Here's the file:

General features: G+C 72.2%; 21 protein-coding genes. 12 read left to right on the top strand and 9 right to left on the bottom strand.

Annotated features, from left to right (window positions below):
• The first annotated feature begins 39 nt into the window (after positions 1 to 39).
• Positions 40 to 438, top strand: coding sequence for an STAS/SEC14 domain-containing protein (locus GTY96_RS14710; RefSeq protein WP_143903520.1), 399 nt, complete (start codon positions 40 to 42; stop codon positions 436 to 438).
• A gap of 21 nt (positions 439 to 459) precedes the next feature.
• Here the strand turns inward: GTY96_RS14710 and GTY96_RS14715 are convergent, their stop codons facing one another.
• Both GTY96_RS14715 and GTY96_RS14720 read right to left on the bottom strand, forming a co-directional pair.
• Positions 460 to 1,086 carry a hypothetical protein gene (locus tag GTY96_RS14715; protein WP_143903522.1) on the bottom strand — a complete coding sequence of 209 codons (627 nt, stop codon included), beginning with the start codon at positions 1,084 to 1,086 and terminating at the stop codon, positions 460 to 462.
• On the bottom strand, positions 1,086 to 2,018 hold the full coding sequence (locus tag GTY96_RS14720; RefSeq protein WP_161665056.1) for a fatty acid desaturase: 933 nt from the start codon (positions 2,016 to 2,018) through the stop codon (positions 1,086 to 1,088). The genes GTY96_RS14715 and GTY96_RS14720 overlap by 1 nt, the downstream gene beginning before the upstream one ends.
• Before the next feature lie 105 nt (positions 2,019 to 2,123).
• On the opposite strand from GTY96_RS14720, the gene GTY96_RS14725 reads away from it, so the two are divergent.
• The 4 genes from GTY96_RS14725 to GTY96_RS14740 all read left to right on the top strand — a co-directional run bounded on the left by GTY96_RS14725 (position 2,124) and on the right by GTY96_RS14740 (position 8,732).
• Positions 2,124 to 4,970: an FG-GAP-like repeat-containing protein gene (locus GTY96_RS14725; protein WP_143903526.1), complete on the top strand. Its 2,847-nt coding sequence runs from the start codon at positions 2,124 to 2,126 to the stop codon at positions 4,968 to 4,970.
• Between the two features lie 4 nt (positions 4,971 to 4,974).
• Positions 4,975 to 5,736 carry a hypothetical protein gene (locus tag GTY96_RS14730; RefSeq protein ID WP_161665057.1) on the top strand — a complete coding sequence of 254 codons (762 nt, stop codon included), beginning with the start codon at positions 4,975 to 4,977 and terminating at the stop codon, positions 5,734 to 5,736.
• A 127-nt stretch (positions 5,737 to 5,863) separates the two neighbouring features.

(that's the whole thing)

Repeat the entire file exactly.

General features: G+C 72.2%; 21 protein-coding genes. 12 read left to right on the top strand and 9 right to left on the bottom strand.

Annotated features, from left to right (window positions below):
• The first annotated feature begins 39 nt into the window (after positions 1 to 39).
• Positions 40 to 438, top strand: coding sequence for an STAS/SEC14 domain-containing protein (locus GTY96_RS14710; RefSeq protein WP_143903520.1), 399 nt, complete (start codon positions 40 to 42; stop codon positions 436 to 438).
• A gap of 21 nt (positions 439 to 459) precedes the next feature.
• Here the strand turns inward: GTY96_RS14710 and GTY96_RS14715 are convergent, their stop codons facing one another.
• Both GTY96_RS14715 and GTY96_RS14720 read right to left on the bottom strand, forming a co-directional pair.
• Positions 460 to 1,086 carry a hypothetical protein gene (locus tag GTY96_RS14715; protein WP_143903522.1) on the bottom strand — a complete coding sequence of 209 codons (627 nt, stop codon included), beginning with the start codon at positions 1,084 to 1,086 and terminating at the stop codon, positions 460 to 462.
• On the bottom strand, positions 1,086 to 2,018 hold the full coding sequence (locus tag GTY96_RS14720; RefSeq protein WP_161665056.1) for a fatty acid desaturase: 933 nt from the start codon (positions 2,016 to 2,018) through the stop codon (positions 1,086 to 1,088). The genes GTY96_RS14715 and GTY96_RS14720 overlap by 1 nt, the downstream gene beginning before the upstream one ends.
• Before the next feature lie 105 nt (positions 2,019 to 2,123).
• On the opposite strand from GTY96_RS14720, the gene GTY96_RS14725 reads away from it, so the two are divergent.
• The 4 genes from GTY96_RS14725 to GTY96_RS14740 all read left to right on the top strand — a co-directional run bounded on the left by GTY96_RS14725 (position 2,124) and on the right by GTY96_RS14740 (position 8,732).
• Positions 2,124 to 4,970: an FG-GAP-like repeat-containing protein gene (locus GTY96_RS14725; protein WP_143903526.1), complete on the top strand. Its 2,847-nt coding sequence runs from the start codon at positions 2,124 to 2,126 to the stop codon at positions 4,968 to 4,970.
• Between the two features lie 4 nt (positions 4,971 to 4,974).
• Positions 4,975 to 5,736 carry a hypothetical protein gene (locus tag GTY96_RS14730; RefSeq protein ID WP_161665057.1) on the top strand — a complete coding sequence of 254 codons (762 nt, stop codon included), beginning with the start codon at positions 4,975 to 4,977 and terminating at the stop codon, positions 5,734 to 5,736.
• A 127-nt stretch (positions 5,737 to 5,863) separates the two neighbouring features.